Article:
Background: Intestinal immune infiltration contributes to symptoms in patients with irritable bowel syndrome (IBS).
Aim: To assesses the effect of mesalazine (mesalamine) on mucosal immune cells in patients with IBS, through a pilot study.
Methods: A randomized, double-blind, placebo-controlled trial in 20 patients with IBS in tertiary care setting. Patients were randomized to receive placebo or 800 mg mesalazine three times daily for 8 weeks. The primary endpoint was a significant reduction in total colonic immune cells on biopsies obtained at the end of treatment compared to baseline. Secondary endpoints included effects on subsets of immune cells, inflammatory mediators and symptom severity. Intention-to-treat analysis was performed.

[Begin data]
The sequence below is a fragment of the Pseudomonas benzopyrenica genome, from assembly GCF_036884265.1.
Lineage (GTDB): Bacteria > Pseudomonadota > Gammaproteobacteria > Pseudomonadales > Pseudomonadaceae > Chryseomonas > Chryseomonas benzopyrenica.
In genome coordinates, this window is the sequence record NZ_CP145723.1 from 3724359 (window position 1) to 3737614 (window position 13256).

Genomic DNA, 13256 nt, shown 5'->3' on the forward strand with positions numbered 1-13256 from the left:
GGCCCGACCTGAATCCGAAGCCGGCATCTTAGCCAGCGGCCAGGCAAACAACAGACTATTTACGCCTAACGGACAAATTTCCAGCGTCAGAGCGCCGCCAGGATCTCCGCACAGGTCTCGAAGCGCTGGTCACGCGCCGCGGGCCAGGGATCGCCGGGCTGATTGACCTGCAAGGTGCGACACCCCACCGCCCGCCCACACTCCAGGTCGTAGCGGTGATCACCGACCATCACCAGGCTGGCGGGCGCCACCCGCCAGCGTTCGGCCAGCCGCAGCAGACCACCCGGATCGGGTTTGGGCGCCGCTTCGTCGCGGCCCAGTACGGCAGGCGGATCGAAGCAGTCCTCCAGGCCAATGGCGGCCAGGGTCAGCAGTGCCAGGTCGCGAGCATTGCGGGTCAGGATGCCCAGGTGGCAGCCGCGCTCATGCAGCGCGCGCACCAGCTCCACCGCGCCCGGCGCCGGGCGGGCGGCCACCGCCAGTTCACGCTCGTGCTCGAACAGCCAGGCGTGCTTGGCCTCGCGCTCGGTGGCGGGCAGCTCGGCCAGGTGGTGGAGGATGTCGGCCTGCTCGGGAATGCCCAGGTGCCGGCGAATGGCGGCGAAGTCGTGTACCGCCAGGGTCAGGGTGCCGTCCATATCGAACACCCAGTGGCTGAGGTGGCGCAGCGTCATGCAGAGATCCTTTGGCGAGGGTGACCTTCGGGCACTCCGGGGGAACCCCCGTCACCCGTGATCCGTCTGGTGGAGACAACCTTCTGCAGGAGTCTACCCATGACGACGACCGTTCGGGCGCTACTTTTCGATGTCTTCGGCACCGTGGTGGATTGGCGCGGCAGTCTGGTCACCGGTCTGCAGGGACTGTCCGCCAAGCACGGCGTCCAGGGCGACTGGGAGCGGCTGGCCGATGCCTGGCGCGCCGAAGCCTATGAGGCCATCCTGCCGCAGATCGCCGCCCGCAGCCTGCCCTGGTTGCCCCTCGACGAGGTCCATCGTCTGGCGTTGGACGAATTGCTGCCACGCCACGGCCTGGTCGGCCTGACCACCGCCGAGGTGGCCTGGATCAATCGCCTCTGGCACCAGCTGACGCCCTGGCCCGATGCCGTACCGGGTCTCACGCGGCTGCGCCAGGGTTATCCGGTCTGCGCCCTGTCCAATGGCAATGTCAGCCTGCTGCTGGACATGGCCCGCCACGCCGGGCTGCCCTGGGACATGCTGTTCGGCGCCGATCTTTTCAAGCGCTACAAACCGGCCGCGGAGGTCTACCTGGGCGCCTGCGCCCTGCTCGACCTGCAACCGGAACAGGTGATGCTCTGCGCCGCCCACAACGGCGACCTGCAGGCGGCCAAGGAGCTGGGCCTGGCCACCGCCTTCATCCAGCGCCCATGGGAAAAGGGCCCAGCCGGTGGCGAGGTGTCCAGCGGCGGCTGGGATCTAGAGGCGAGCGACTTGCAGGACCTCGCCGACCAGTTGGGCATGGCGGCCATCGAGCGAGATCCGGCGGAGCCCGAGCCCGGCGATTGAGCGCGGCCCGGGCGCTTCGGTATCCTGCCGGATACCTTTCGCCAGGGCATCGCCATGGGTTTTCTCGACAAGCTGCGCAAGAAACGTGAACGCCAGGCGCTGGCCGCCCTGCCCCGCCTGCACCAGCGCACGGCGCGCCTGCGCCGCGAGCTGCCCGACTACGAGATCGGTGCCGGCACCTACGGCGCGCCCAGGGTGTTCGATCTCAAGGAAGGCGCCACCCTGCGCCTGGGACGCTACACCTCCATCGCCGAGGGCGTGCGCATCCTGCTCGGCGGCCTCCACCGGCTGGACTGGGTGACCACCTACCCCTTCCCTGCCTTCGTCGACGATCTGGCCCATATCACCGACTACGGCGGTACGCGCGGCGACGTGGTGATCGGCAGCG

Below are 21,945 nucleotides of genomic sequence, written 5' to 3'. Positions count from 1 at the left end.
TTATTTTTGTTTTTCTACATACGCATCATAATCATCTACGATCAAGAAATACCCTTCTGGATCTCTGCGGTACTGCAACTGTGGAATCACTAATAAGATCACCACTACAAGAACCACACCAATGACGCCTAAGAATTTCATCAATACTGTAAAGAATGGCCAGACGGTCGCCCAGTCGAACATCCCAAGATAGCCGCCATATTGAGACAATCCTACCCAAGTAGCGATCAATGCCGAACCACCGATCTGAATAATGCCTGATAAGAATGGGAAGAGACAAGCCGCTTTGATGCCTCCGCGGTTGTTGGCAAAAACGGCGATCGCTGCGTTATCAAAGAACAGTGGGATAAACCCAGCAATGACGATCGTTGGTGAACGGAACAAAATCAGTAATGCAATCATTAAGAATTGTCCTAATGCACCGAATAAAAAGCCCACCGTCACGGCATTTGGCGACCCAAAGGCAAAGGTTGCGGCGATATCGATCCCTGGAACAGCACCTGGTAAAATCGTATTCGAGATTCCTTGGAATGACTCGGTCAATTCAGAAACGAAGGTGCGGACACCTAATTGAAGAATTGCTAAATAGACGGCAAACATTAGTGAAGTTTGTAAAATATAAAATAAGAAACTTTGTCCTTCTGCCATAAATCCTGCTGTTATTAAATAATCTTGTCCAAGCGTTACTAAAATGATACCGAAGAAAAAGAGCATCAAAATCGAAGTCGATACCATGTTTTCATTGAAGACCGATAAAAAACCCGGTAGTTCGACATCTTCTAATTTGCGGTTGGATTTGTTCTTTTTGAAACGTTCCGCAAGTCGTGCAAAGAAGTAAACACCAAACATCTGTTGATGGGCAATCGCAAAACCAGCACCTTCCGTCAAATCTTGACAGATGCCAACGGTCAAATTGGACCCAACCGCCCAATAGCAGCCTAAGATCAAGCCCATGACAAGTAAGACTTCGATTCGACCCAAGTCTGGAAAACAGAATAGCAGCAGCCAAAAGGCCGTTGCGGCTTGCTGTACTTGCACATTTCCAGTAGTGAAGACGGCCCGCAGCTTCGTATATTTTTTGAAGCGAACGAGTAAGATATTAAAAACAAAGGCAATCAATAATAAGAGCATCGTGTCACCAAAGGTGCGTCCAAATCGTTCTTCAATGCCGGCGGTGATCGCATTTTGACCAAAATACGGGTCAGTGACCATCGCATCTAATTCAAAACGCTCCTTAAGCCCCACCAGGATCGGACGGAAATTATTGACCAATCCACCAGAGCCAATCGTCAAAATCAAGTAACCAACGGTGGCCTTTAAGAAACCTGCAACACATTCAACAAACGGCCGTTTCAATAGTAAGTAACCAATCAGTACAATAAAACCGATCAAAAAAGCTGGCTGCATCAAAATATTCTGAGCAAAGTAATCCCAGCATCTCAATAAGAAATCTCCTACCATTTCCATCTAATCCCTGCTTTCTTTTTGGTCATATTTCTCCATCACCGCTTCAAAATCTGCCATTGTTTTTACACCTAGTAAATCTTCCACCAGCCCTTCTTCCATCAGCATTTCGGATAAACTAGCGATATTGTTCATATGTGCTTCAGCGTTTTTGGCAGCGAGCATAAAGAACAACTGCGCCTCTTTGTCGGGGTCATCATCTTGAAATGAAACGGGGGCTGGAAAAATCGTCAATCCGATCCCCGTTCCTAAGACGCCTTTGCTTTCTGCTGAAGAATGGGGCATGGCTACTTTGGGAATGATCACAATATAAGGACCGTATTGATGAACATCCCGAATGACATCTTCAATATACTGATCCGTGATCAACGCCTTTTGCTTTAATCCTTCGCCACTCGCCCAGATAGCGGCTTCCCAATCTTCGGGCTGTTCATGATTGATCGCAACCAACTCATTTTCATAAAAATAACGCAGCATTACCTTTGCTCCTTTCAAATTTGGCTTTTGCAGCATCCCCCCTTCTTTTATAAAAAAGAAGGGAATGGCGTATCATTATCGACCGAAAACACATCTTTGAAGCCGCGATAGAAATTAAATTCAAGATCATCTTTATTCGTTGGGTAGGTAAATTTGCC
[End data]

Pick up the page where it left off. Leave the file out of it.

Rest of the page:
Results: Mesalazine markedly reduced immune cells as compared with placebo (P = 0.0082); this effect was ascribed to a marked inhibition of mast cells (P = 0.0014). Mesalazine significantly increased general well-being (P = 0.038), but had no significant effects on abdominal pain (P = 0.084), bloating (P = 0.177) or bowel habits. No serious drug-related adverse events were reported during the study.
Conclusions: Mesalazine is an effective and safe approach to reduce mast cell infiltration and may improve general well-being in patients with IBS. These results support the hypothesis that immune mechanisms represent potential therapeutic targets in IBS.